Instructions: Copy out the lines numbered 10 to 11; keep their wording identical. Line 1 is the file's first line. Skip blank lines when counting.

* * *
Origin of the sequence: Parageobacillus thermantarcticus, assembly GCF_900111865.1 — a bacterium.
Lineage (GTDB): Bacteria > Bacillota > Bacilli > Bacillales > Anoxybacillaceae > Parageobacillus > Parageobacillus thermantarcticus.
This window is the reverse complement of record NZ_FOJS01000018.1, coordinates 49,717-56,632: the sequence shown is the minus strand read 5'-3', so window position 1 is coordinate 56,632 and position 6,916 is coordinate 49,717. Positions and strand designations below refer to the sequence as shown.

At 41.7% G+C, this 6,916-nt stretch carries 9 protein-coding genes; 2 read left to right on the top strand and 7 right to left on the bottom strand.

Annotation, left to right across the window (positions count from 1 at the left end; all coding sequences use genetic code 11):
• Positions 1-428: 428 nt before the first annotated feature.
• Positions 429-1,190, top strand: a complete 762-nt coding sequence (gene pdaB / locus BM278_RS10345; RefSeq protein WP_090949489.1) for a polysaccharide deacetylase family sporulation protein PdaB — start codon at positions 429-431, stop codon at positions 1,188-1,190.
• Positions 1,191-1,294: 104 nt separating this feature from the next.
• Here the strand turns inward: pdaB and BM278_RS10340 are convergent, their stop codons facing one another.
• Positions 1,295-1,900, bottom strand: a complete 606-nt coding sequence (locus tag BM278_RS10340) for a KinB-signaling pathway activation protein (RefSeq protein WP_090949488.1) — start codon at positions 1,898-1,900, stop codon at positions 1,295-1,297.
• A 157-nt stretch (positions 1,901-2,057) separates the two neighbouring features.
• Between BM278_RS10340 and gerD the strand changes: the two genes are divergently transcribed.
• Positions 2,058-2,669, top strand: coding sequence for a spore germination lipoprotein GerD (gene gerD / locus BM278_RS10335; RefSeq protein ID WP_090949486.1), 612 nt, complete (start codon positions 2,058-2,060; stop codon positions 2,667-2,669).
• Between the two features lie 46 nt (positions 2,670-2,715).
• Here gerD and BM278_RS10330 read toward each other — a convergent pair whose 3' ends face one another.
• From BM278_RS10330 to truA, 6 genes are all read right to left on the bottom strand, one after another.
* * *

• Positions 1,295-1,900, bottom strand: a complete 606-nt coding sequence (locus tag BM278_RS10340) for a KinB-signaling pathway activation protein (RefSeq protein WP_090949488.1) — start codon at positions 1,898-1,900, stop codon at positions 1,295-1,297.
• A 157-nt stretch (positions 1,901-2,057) separates the two neighbouring features.